This project is an attempt by myself to involve a larger audience in the artmaking experience as well as to try and seduce an artistically unengaged audience into the galleries and other art venues that they normally wouldn't visit. I'm pooling people from all parts of the San Diego community, from shopping centers to their own homes. I engage them in a series of socialogical questions about the community and their participation in the art world. I then ask them if I can take their photograph for my records. Afterwards, I ask if they would like to be notified of any publication or exhibition of my research, and if so, provide me with their address. Little to their knowledge, I use their photo to create a portrait, and then mail it directly to them. I ask for nothing in return except that I would appreciate their attendance at an exhibition that their portrait will be featured in, along with all the other portraits that people bring back, and to get the work signed while they're there. This project is using a form of art that is widely appreciated and has a long history, portraiture, combined with modern conceptual conventions to try and bridge the gap that has been created between the public and the artworld. The general public is often put off by contemporary art because they can't understand it, or don't have the education to appreciate it. This has resulted in a growing lack of attendance to some very exciting work that is happening. I'm trying to reverse this process by also reversing the traditional means for experiencing art. Normally, art is made, then put in the gallery for someone to buy, and then hung in their home. I'm creating work, mailing it directly to my subject for free, and asking them to bring it to the gallery just for the exhibition. The exhibition is the culmination of the project, where a good sampling of the San Diego community will converge within the gallery and not only experience some contemporary art, but also be a part of it.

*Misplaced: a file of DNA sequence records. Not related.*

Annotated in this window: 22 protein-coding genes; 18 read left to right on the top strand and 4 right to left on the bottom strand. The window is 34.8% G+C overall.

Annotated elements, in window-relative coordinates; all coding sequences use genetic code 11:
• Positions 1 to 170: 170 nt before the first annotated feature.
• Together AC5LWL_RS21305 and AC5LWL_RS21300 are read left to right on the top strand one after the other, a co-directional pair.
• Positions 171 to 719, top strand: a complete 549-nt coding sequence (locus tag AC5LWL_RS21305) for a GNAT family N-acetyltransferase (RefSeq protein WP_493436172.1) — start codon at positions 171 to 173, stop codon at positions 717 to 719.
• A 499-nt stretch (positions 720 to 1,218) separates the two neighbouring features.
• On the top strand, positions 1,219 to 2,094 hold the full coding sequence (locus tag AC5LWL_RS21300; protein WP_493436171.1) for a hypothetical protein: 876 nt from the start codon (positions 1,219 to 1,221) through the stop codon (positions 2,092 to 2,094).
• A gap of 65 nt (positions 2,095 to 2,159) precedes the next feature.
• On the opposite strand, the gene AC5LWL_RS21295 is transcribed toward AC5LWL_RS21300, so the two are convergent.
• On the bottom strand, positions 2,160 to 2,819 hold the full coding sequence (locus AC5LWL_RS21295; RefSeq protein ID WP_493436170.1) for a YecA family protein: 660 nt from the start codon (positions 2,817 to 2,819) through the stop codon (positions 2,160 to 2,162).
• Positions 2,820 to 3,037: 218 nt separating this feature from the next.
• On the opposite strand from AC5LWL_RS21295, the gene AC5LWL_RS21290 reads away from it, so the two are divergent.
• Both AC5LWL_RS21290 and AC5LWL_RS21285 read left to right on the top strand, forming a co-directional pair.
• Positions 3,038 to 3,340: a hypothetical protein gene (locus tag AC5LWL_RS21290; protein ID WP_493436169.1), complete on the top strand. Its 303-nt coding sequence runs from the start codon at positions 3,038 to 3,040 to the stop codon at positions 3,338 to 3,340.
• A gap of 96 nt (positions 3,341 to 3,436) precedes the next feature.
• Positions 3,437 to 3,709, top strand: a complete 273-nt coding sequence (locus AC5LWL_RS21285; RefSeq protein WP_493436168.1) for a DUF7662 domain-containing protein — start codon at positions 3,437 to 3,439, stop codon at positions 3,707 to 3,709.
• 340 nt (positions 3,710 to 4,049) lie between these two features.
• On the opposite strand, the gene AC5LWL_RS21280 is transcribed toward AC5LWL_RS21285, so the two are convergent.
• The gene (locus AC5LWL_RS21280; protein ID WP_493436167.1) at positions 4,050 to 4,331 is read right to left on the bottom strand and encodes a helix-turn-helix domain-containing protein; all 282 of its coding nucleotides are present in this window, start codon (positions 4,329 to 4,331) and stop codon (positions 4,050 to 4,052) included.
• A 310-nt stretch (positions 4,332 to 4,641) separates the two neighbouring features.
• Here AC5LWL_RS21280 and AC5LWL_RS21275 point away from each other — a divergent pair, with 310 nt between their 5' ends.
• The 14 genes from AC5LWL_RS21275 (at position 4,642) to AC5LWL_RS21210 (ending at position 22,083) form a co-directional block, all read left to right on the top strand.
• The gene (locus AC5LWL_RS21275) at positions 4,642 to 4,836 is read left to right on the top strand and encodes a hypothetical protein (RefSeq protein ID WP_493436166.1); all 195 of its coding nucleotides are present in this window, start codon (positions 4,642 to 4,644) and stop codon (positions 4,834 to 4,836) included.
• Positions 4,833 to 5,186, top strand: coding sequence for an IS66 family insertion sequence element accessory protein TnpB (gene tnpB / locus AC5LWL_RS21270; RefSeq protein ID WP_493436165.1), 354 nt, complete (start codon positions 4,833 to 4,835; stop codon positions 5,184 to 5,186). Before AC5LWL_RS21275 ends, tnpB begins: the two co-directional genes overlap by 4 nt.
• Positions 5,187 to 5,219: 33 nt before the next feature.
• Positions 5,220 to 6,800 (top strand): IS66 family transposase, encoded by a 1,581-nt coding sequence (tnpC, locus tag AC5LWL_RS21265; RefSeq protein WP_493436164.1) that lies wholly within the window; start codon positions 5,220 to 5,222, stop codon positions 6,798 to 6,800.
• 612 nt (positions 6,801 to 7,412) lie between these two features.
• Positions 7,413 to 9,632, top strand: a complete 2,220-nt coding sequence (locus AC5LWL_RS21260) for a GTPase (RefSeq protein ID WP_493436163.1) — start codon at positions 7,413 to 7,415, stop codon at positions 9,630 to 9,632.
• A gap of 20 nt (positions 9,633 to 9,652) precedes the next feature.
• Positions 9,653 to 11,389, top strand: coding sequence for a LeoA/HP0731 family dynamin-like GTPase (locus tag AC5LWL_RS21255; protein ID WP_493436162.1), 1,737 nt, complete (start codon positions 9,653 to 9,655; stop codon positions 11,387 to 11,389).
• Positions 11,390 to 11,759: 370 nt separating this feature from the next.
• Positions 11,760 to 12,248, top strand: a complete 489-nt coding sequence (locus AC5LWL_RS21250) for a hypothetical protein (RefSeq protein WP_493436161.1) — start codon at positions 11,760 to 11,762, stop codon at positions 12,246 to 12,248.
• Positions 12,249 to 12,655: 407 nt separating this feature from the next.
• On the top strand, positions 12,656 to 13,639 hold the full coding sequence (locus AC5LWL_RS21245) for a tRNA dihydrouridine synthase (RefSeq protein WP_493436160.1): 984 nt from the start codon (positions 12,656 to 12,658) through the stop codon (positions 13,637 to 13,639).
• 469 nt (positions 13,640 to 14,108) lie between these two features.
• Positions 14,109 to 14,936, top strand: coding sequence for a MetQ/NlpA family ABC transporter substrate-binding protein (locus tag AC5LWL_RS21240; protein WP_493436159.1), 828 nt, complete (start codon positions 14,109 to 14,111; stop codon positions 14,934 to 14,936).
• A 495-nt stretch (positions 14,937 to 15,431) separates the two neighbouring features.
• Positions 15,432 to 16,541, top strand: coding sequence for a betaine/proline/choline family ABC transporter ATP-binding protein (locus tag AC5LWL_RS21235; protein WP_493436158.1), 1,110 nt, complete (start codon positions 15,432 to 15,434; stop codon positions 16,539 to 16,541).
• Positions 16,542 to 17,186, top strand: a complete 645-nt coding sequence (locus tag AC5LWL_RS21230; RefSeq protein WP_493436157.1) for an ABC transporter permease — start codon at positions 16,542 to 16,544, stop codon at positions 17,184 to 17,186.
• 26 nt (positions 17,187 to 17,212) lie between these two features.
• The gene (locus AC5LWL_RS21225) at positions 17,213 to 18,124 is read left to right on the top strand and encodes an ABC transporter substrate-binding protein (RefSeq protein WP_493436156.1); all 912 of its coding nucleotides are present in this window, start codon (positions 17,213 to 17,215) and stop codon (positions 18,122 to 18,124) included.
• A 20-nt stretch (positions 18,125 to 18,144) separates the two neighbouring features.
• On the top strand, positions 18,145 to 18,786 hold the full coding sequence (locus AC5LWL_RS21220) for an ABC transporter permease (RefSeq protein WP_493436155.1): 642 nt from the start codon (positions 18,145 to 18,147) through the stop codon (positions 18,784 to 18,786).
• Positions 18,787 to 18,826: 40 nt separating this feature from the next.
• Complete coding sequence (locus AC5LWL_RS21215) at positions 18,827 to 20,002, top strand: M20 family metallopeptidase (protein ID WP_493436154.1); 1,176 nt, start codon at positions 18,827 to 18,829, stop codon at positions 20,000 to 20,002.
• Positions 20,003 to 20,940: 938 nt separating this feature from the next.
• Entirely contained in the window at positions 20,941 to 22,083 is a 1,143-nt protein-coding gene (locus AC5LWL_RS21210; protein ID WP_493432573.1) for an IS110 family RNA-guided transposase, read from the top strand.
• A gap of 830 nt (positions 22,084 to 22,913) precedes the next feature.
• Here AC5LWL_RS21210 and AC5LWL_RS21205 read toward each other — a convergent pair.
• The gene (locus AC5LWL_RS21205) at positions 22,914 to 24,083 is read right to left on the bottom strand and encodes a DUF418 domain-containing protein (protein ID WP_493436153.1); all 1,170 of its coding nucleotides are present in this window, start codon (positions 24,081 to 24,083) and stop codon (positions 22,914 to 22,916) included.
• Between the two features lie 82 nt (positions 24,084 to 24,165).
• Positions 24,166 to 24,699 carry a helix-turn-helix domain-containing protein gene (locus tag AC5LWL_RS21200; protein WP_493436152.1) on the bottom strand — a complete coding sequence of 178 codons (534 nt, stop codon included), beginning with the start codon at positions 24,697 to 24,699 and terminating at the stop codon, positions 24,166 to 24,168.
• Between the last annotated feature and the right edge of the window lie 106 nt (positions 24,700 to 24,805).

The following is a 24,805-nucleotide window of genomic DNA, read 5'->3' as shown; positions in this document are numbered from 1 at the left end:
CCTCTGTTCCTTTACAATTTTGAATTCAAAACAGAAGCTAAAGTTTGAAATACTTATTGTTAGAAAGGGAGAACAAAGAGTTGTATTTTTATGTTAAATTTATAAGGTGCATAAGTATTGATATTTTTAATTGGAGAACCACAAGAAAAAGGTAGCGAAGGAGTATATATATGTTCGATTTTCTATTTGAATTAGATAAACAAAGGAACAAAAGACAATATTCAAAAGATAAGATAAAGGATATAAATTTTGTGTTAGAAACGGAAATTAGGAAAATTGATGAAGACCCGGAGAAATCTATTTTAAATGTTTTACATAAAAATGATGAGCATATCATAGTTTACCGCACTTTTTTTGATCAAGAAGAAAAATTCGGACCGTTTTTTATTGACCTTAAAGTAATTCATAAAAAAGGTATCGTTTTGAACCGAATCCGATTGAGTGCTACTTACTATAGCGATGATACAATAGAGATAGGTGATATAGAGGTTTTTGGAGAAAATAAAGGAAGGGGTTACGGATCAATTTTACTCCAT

The first row is mostly portraits of
friends, just the beginning stages of this project where I was
experimenting with different ideas and painting techniques. The second
row is the first series of portraits done of strangers who I met doing
various surveys. Their portraits were mailed in time for Christmas, but
they're not expected to bring them back to the gallery. I did, however,
ask them their opinions about the project.